-The way this verse starts demonstrates to us that David has the right orientation toward God. He knows this true, he trusts that God will take care of Him, so instead of grumbling and complaining, he cries out to God! 

-Look at what David asks God to do. This is a request for God to enact judgment, there are numerous Psalms that are called “imprecatory Psalms,” asking God to curse or bring evil upon someone. 

-Note here, David is essentially asking God to prevent the evil from continuing to spread. It’s “an eye for an eye” so he’s not going way beyond what the people are committing. It’s also interesting that these are God’s Words in the Bible, how do we process them, especially in light of Jesus’ new commands to bless those who curse us and pray for those who persecute us. How are we supposed to process these ideas? Much bigger than I can fully devote time to, briefly: be slow to adopt them, but what other words would we have in times of mass genocide like we’ve seen a few times in the past century? How do we process the atrocities of places like the concentration camps of the Third Reich? Or the shooting of little children in school? Or the attempts to kill the entire Uighur population in China right now? Or the straight land grab currently taking place in Ukraine? You ask for God to save the person, but don’t you also say: do whatever it takes to stop these evils! Honestly, I really wish I could be a pacifist, and at times I think it does a better job with Jesus’ ethics, but then I think back to the Russian gulags, or the German concentration camps, and then I pray for God to enact perfect, lasting justice. This is also something we pray for (or should pray for) more often than we realize. Every time we pray the Lord’s prayer we are praying imprecatory things, when we ask for His kingdom to come and His will to be done we are asking for him to bring about perfect, lasting justice, to vanquish His enemies and correct the sinful ways of people.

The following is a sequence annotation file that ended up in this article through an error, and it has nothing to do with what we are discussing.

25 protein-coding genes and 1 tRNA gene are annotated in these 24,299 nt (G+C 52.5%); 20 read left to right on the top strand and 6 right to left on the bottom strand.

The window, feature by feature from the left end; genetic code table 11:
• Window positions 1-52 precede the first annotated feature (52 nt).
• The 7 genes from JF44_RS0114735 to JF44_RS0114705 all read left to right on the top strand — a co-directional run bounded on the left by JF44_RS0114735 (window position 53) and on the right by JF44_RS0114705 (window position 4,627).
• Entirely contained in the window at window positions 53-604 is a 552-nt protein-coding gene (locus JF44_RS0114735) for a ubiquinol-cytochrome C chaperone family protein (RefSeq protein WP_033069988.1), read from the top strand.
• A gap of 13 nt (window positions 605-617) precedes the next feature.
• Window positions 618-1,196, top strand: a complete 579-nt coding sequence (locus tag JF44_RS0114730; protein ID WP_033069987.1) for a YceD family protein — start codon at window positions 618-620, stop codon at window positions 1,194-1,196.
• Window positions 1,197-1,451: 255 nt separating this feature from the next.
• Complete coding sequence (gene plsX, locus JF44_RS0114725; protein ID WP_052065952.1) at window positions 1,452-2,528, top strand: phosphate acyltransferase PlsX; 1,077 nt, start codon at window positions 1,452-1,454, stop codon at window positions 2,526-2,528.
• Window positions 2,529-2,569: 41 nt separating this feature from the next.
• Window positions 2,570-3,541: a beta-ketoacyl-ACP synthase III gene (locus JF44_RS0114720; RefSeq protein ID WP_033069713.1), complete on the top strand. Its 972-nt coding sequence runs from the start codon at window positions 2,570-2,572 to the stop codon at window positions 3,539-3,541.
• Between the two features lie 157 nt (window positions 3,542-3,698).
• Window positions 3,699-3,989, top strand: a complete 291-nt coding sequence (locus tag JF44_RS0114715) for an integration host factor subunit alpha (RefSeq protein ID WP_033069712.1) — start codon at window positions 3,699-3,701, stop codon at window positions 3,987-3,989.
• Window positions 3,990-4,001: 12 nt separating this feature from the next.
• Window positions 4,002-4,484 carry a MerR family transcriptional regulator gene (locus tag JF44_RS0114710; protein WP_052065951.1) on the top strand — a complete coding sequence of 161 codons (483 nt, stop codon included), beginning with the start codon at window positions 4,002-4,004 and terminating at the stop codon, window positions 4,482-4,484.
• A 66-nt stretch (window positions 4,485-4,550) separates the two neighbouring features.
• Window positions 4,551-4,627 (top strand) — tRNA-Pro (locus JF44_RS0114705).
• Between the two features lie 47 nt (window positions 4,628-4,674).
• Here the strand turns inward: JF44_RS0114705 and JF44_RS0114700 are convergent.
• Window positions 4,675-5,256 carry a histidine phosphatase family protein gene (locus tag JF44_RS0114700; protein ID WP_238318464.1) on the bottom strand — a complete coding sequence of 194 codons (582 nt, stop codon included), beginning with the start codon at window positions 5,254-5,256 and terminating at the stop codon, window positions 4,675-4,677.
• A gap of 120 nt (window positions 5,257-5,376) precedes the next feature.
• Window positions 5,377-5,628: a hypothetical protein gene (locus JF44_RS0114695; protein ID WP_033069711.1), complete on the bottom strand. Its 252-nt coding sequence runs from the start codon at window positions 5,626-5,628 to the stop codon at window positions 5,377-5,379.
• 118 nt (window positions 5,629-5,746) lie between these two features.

-Yet another reason I’m a Christian: it gives voice to the evils in the world. It doesn’t skirt around them, doesn’t try to minimize them, doesn’t bury its head in the sand and pretend they don’t exist, it faces it head on and gives language to process through it. More to come as we come across more imprecatory Psalms! 

-But I also want to approach this idea from a personal perspective. I think of the old hymn “Come Thou Fount” where we sing “prone to wander, Lord I feel it prone to leave the God I love.” What do we do when we’re the one that need our flattering lips and boastful tongues cut off? What do we do when we come face to face with our sinful tendencies?

Matt. 18:7-9. We tend to read this and jump to hyperbole, but don’t just jump there too quickly, I think Jesus has a real point here. 

-Jake’s snake story.

-We tend to treat our sin as a little pet that we can keep in its’ container and pull it out to play with it every once in a while, but by doing that we’re only playing with our certain doom. That’s where Jesus says it’s better for you to cut off limbs to ensure your holiness than play with your sin and die.

-Smooth talker: can sell a cup of water to someone drowning, sell an umbrella to someone in the Sahara during the dry season. This is someone who’s so confident in their ability to talk their way out of any situation that they’re confident they’ll never truly be found out. Intentionally deceiving others and being disobedient to God. 

-All that, and we’re only 4 verses in! But don’t worry, there’s only 4 more verses!

-This first section we saw to bring your requests to God, let Him know when you’re feeling alone and struggling.